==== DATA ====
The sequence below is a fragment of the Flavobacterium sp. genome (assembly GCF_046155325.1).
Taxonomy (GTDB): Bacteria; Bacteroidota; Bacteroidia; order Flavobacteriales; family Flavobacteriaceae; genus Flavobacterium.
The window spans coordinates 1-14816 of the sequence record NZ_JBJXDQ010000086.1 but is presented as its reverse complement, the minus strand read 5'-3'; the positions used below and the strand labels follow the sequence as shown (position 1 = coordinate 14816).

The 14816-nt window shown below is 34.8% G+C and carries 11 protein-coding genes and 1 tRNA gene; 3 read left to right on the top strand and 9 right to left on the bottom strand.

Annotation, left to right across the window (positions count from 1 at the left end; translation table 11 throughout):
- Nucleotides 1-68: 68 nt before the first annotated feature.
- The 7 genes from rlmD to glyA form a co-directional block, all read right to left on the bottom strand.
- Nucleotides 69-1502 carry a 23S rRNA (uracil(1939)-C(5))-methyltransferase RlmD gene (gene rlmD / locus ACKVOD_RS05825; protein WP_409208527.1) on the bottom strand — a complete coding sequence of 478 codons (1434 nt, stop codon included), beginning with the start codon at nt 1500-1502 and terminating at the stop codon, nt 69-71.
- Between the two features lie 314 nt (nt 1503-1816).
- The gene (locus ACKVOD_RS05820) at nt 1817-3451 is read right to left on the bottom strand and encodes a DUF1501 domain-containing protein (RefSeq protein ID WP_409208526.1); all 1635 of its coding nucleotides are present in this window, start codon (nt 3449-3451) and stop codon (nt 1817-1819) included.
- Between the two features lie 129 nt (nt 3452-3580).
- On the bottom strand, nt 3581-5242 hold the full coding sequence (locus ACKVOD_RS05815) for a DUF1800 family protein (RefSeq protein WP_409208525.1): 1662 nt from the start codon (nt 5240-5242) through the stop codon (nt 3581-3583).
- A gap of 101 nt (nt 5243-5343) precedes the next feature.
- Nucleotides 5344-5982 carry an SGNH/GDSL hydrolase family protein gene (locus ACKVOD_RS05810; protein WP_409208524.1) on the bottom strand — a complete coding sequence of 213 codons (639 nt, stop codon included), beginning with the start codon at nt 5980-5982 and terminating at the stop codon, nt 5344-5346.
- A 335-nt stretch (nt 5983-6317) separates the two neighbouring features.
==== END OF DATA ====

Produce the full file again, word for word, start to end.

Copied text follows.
The sequence below is a fragment of the Flavobacterium sp. genome (assembly GCF_046155325.1).
Taxonomy (GTDB): Bacteria; Bacteroidota; Bacteroidia; order Flavobacteriales; family Flavobacteriaceae; genus Flavobacterium.
The window spans coordinates 1-14816 of the sequence record NZ_JBJXDQ010000086.1 but is presented as its reverse complement, the minus strand read 5'-3'; the positions used below and the strand labels follow the sequence as shown (position 1 = coordinate 14816).

The 14816-nt window shown below is 34.8% G+C and carries 11 protein-coding genes and 1 tRNA gene; 3 read left to right on the top strand and 9 right to left on the bottom strand.

Annotation, left to right across the window (positions count from 1 at the left end; translation table 11 throughout):
- Nucleotides 1-68: 68 nt before the first annotated feature.
- The 7 genes from rlmD to glyA form a co-directional block, all read right to left on the bottom strand.
- Nucleotides 69-1502 carry a 23S rRNA (uracil(1939)-C(5))-methyltransferase RlmD gene (gene rlmD / locus ACKVOD_RS05825; protein WP_409208527.1) on the bottom strand — a complete coding sequence of 478 codons (1434 nt, stop codon included), beginning with the start codon at nt 1500-1502 and terminating at the stop codon, nt 69-71.
- Between the two features lie 314 nt (nt 1503-1816).
- The gene (locus ACKVOD_RS05820) at nt 1817-3451 is read right to left on the bottom strand and encodes a DUF1501 domain-containing protein (RefSeq protein ID WP_409208526.1); all 1635 of its coding nucleotides are present in this window, start codon (nt 3449-3451) and stop codon (nt 1817-1819) included.
- Between the two features lie 129 nt (nt 3452-3580).
- On the bottom strand, nt 3581-5242 hold the full coding sequence (locus ACKVOD_RS05815) for a DUF1800 family protein (RefSeq protein WP_409208525.1): 1662 nt from the start codon (nt 5240-5242) through the stop codon (nt 3581-3583).
- A gap of 101 nt (nt 5243-5343) precedes the next feature.
- Nucleotides 5344-5982 carry an SGNH/GDSL hydrolase family protein gene (locus ACKVOD_RS05810; protein WP_409208524.1) on the bottom strand — a complete coding sequence of 213 codons (639 nt, stop codon included), beginning with the start codon at nt 5980-5982 and terminating at the stop codon, nt 5344-5346.
- A 335-nt stretch (nt 5983-6317) separates the two neighbouring features.